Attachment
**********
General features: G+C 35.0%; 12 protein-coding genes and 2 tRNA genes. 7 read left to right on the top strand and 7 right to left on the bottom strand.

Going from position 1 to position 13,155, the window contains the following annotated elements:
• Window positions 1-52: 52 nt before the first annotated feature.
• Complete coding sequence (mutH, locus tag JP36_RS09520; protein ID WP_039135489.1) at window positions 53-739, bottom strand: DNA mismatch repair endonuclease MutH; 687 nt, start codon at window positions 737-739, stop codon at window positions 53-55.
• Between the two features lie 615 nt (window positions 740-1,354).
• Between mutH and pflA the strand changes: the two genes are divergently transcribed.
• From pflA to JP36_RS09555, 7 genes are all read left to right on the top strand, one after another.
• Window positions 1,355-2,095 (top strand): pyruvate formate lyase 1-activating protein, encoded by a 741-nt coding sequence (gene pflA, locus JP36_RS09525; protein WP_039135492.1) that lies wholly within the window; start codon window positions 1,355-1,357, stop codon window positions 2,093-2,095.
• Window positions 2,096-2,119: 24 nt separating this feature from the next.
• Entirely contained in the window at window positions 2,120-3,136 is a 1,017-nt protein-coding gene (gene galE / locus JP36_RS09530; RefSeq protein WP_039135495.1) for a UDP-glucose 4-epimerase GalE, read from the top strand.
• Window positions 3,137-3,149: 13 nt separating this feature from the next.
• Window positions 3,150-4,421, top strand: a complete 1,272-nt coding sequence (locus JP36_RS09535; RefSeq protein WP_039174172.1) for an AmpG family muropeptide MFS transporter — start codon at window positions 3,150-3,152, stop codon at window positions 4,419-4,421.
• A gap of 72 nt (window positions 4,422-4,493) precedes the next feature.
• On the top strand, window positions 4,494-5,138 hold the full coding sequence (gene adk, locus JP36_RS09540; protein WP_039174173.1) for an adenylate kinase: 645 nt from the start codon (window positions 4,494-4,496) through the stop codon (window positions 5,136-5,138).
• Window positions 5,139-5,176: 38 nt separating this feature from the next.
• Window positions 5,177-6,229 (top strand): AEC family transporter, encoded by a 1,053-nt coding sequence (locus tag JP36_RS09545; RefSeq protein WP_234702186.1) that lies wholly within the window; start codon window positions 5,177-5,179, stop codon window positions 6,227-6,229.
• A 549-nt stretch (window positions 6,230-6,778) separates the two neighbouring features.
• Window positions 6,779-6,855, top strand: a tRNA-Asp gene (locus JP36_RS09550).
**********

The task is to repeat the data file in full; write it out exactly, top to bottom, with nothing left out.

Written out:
General features: G+C 35.0%; 12 protein-coding genes and 2 tRNA genes. 7 read left to right on the top strand and 7 right to left on the bottom strand.

Going from position 1 to position 13,155, the window contains the following annotated elements:
• Window positions 1-52: 52 nt before the first annotated feature.
• Complete coding sequence (mutH, locus tag JP36_RS09520; protein ID WP_039135489.1) at window positions 53-739, bottom strand: DNA mismatch repair endonuclease MutH; 687 nt, start codon at window positions 737-739, stop codon at window positions 53-55.
• Between the two features lie 615 nt (window positions 740-1,354).
• Between mutH and pflA the strand changes: the two genes are divergently transcribed.
• From pflA to JP36_RS09555, 7 genes are all read left to right on the top strand, one after another.
• Window positions 1,355-2,095 (top strand): pyruvate formate lyase 1-activating protein, encoded by a 741-nt coding sequence (gene pflA, locus JP36_RS09525; protein WP_039135492.1) that lies wholly within the window; start codon window positions 1,355-1,357, stop codon window positions 2,093-2,095.
• Window positions 2,096-2,119: 24 nt separating this feature from the next.
• Entirely contained in the window at window positions 2,120-3,136 is a 1,017-nt protein-coding gene (gene galE / locus JP36_RS09530; RefSeq protein WP_039135495.1) for a UDP-glucose 4-epimerase GalE, read from the top strand.
• Window positions 3,137-3,149: 13 nt separating this feature from the next.
• Window positions 3,150-4,421, top strand: a complete 1,272-nt coding sequence (locus JP36_RS09535; RefSeq protein WP_039174172.1) for an AmpG family muropeptide MFS transporter — start codon at window positions 3,150-3,152, stop codon at window positions 4,419-4,421.
• A gap of 72 nt (window positions 4,422-4,493) precedes the next feature.
• On the top strand, window positions 4,494-5,138 hold the full coding sequence (gene adk, locus JP36_RS09540; protein WP_039174173.1) for an adenylate kinase: 645 nt from the start codon (window positions 4,494-4,496) through the stop codon (window positions 5,136-5,138).
• Window positions 5,139-5,176: 38 nt separating this feature from the next.
• Window positions 5,177-6,229 (top strand): AEC family transporter, encoded by a 1,053-nt coding sequence (locus tag JP36_RS09545; RefSeq protein WP_234702186.1) that lies wholly within the window; start codon window positions 5,177-5,179, stop codon window positions 6,227-6,229.
• A 549-nt stretch (window positions 6,230-6,778) separates the two neighbouring features.
• Window positions 6,779-6,855, top strand: a tRNA-Asp gene (locus JP36_RS09550).